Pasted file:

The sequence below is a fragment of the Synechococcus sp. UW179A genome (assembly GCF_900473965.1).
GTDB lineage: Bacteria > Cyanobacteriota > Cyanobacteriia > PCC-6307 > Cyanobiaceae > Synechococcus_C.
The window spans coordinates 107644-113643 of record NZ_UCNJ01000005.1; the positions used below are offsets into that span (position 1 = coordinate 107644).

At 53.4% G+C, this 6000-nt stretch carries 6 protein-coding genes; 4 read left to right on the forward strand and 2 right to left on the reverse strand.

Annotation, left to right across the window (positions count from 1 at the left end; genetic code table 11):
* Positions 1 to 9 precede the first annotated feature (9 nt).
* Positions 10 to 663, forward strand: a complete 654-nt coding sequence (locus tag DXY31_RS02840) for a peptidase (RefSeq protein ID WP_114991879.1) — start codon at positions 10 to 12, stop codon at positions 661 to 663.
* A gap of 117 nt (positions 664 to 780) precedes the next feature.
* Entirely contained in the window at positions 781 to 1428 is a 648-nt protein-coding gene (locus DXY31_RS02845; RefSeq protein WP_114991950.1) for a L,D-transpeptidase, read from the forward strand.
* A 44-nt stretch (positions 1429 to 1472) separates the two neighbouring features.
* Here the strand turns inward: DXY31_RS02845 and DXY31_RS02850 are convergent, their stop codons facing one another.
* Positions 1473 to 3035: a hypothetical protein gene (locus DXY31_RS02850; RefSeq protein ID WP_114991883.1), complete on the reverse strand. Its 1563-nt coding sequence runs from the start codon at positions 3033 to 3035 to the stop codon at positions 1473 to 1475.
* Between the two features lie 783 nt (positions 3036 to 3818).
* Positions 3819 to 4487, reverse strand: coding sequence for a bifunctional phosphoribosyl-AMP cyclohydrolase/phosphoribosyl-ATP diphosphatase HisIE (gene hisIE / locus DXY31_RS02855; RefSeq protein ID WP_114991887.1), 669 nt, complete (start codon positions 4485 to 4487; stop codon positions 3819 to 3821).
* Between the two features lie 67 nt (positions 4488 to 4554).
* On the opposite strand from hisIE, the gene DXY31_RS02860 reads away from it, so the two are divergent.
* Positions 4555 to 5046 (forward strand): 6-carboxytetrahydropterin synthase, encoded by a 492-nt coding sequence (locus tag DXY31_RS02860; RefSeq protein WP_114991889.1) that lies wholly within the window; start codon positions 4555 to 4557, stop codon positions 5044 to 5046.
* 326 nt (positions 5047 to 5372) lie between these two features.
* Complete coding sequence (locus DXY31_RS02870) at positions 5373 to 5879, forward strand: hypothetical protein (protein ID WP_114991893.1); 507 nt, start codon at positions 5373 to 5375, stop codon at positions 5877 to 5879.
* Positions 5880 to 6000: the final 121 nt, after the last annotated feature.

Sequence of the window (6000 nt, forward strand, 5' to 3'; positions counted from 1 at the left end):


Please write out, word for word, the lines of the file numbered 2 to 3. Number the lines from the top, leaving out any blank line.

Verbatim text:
GTDB lineage: Bacteria > Cyanobacteriota > Cyanobacteriia > PCC-6307 > Cyanobiaceae > Synechococcus_C.
The window spans coordinates 107644-113643 of record NZ_UCNJ01000005.1; the positions used below are offsets into that span (position 1 = coordinate 107644).